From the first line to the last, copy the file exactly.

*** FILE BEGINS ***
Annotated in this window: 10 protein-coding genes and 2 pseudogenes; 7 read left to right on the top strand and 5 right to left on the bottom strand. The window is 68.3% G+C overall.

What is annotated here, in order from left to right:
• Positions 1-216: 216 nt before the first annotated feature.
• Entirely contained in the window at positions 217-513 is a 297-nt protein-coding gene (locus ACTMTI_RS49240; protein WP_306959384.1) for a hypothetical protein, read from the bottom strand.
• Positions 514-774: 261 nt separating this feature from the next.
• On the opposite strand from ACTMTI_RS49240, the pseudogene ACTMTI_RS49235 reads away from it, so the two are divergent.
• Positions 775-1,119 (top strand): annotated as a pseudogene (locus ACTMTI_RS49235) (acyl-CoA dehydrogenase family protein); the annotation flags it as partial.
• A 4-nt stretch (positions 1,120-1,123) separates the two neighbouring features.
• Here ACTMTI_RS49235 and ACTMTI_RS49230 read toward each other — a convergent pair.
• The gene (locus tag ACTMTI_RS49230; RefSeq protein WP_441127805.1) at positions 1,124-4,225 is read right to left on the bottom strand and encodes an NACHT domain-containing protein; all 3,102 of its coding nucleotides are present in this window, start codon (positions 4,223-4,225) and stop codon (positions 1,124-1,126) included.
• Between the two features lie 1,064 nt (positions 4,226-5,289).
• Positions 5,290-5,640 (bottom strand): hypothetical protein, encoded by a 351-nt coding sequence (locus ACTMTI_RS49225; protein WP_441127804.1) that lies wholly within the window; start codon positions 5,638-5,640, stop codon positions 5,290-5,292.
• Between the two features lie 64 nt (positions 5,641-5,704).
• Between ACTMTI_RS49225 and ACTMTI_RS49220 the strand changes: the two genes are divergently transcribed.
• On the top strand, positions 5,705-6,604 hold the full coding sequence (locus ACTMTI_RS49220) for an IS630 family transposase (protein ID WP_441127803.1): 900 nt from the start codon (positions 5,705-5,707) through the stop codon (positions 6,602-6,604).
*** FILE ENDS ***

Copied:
Annotated in this window: 10 protein-coding genes and 2 pseudogenes; 7 read left to right on the top strand and 5 right to left on the bottom strand. The window is 68.3% G+C overall.

What is annotated here, in order from left to right:
• Positions 1-216: 216 nt before the first annotated feature.
• Entirely contained in the window at positions 217-513 is a 297-nt protein-coding gene (locus ACTMTI_RS49240; protein WP_306959384.1) for a hypothetical protein, read from the bottom strand.
• Positions 514-774: 261 nt separating this feature from the next.
• On the opposite strand from ACTMTI_RS49240, the pseudogene ACTMTI_RS49235 reads away from it, so the two are divergent.
• Positions 775-1,119 (top strand): annotated as a pseudogene (locus ACTMTI_RS49235) (acyl-CoA dehydrogenase family protein); the annotation flags it as partial.
• A 4-nt stretch (positions 1,120-1,123) separates the two neighbouring features.
• Here ACTMTI_RS49235 and ACTMTI_RS49230 read toward each other — a convergent pair.
• The gene (locus tag ACTMTI_RS49230; RefSeq protein WP_441127805.1) at positions 1,124-4,225 is read right to left on the bottom strand and encodes an NACHT domain-containing protein; all 3,102 of its coding nucleotides are present in this window, start codon (positions 4,223-4,225) and stop codon (positions 1,124-1,126) included.
• Between the two features lie 1,064 nt (positions 4,226-5,289).
• Positions 5,290-5,640 (bottom strand): hypothetical protein, encoded by a 351-nt coding sequence (locus ACTMTI_RS49225; protein WP_441127804.1) that lies wholly within the window; start codon positions 5,638-5,640, stop codon positions 5,290-5,292.
• Between the two features lie 64 nt (positions 5,641-5,704).
• Between ACTMTI_RS49225 and ACTMTI_RS49220 the strand changes: the two genes are divergently transcribed.
• On the top strand, positions 5,705-6,604 hold the full coding sequence (locus ACTMTI_RS49220) for an IS630 family transposase (protein ID WP_441127803.1): 900 nt from the start codon (positions 5,705-5,707) through the stop codon (positions 6,602-6,604).